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Subject: Watercolour on thin board

Watercolour on thin board

From: Niccolo Caldararo <caldararo>
Date: Saturday, November 10, 2007
Lee Churchill <leec [at] glenbow__org> writes

>I am hoping to get feedback on options for treating watercolours on
>very thin acidic board.
>In our collection we have a number of works by an artist named
>Marmaduke Matthews (1837-1913). Several of the paintings are on what
>appears to be 1-2 mm thick 'Masonite' type boards.  If there is a
>paper layer it is very thin and is hard to determine, as in most
>cases the entire surface is covered with paint and the edges are
>often damaged, however, I think the paintings are straight on the

The curious problem here is the dates for the artist. If he died in
1913 he may have painted on varieties of pressed wood fiber boards
like Masonite (which uses in this specific type of board Lignin as
the adhesive as Ian Batterham notes).  Some Masonite products were
produced with one side polished and waxed, the other retained the
mat impression from the manufacturing process. Heat and pressure
were used in the manufacture of these boards and, As Ian notes, they
contain considerable materials that led to degradation.  I once did
a series of experiments with Masonite by heating them in a microwave
and measuring the gaseous products and changes in the surface
textures.  There was quite a production.  I never quantified the
results, however.

I was amazed by the stability of such boads and the lack of
penetration to the surface of fractions one might expect over time
in painted surfaces. I have removed papers glued to surfaces from
art made in the 1940s and 1950s where a variety of adhesives were
used and neither the adhesives nor the paper seemed affected by the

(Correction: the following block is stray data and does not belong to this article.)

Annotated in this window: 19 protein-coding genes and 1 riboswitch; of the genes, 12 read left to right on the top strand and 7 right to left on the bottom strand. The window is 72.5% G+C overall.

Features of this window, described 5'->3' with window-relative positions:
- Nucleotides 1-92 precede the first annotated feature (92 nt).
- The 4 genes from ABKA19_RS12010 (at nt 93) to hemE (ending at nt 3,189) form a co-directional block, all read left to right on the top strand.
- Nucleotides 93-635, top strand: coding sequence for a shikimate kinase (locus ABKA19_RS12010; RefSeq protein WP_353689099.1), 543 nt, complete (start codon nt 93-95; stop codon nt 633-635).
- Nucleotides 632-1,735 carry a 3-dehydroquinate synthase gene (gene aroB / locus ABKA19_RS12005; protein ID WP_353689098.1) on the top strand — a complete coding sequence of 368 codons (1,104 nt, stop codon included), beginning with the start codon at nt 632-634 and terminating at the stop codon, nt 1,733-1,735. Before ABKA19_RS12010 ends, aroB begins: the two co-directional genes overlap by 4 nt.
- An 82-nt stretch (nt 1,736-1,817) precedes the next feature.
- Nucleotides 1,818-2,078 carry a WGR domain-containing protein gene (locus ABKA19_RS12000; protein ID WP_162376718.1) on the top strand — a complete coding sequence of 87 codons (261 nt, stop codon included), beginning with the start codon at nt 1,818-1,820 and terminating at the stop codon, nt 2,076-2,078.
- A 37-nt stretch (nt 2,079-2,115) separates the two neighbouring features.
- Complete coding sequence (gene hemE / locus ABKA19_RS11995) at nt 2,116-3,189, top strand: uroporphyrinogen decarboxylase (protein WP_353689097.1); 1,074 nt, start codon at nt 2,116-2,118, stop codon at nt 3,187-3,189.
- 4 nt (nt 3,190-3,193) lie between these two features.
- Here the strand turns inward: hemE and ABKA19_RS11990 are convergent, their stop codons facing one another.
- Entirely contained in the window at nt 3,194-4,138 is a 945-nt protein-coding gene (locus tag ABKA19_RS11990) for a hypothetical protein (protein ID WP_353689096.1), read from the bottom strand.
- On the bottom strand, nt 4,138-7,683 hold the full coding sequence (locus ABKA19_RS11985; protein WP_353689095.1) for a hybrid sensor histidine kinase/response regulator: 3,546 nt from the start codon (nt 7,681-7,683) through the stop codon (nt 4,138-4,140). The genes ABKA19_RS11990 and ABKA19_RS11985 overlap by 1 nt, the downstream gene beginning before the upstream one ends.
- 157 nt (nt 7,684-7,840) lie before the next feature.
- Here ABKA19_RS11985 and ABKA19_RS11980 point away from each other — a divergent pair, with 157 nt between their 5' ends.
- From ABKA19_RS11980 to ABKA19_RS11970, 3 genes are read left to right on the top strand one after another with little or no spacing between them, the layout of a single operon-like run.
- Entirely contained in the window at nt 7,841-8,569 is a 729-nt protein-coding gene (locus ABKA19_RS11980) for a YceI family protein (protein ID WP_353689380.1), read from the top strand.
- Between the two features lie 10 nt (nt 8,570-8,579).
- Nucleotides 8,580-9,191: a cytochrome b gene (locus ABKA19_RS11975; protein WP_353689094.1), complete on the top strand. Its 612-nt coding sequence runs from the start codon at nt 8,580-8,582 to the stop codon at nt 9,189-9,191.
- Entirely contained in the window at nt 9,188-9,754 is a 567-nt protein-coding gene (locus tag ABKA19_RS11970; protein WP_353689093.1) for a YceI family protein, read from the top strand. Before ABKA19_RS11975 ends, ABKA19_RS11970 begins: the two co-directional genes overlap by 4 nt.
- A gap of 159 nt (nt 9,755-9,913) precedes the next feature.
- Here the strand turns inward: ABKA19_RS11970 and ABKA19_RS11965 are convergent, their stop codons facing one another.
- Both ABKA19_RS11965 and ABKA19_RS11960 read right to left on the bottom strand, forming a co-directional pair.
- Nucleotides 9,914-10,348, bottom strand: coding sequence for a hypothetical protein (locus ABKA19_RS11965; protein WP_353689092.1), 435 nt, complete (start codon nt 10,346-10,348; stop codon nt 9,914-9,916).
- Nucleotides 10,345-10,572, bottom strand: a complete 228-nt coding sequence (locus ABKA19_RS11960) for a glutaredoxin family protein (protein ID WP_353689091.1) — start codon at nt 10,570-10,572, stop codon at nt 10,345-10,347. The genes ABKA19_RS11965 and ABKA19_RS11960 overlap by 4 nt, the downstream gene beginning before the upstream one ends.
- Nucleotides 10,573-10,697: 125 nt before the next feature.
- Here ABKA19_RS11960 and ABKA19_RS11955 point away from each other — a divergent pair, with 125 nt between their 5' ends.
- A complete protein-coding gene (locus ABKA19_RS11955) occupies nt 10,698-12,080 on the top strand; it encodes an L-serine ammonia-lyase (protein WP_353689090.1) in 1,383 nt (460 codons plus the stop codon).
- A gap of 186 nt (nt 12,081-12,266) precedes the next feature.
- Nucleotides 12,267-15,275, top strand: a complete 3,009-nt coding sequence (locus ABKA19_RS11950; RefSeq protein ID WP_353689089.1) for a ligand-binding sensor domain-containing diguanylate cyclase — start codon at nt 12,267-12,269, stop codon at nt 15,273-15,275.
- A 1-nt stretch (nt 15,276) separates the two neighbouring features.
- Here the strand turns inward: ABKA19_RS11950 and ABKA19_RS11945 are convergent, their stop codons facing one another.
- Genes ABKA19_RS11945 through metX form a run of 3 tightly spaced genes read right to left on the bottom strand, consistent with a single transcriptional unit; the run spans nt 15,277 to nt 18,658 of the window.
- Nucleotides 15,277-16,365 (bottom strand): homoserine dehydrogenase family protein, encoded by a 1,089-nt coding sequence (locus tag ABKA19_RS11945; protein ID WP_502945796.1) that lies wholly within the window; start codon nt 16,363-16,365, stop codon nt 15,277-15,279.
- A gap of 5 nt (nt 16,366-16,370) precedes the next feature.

ageing of the Masonite.  It would be interesting to do  a large
study of a number of paintings from that period today and see what
the condition was.  Usually, however, artists did paint directly on
the surface, with oils, synthetic media and sometimes with
watercolor and tempera.

The apparent contradiction with what Ian stated is that some
Masonite does have the untreated surface that can take water-based
adhesives and pigment, on the other hand, many boards were produced
by similar processes and were treated by artists and manufacturers
to take water-based pigments or adhesives, etc.

This is a subject for a dissertation or MA thesis.

Where studies have shown that particle boards are high emitters of
urea-formaldehyde (Science 80, March/April, p. 30 and 12th
Particleboard Proceedings 1978), Masonite as a patented process does
not use such adhesives.

Gettens and Stout, Painting Materials, 1942:223, discuss this
process and the threes general types produced with their varying
characteristics, including the hard tempered board.  As I mentioned
in the earlier comment, some Masonite like boards have a finished
wax surface, but the Masonite process involves high heat and
pressure combined with oils in some cases to produce different
surface features for construction use, etc.  Ann Brooke Craddock
prepared a paper on the subject of pressed boards and their
stability, and I believe she published it, though I no longer can
find a copy.  Ruheman, 1968, Keck, 1965 and1972 ed, Broustead, 1961,
Hulmer, 1971 and Wehte, 1965 and 1975 ed. all advise the use of
Masonite and similar products so it is not unusual to find them in
use by artists.  Weidner, 1967 did show some degradation examples of
boards in contact with particle boards, but not Masonite. The
Chemical Dictionary in 1977 listed patented elements of the Masonite
process as including an emulsion with a paraffin base.  My tests
showed that a brownish gas was released at temperatures above 100
deg. C, for less than 3 hours.

Niccolo Caldararo
Director and Chief Conservator
Conservation Art Service

                  Conservation DistList Instance 21:31
               Distributed: Wednesday, November 21, 2007
                       Message Id: cdl-21-31-005
Received on Saturday, 10 November, 2007

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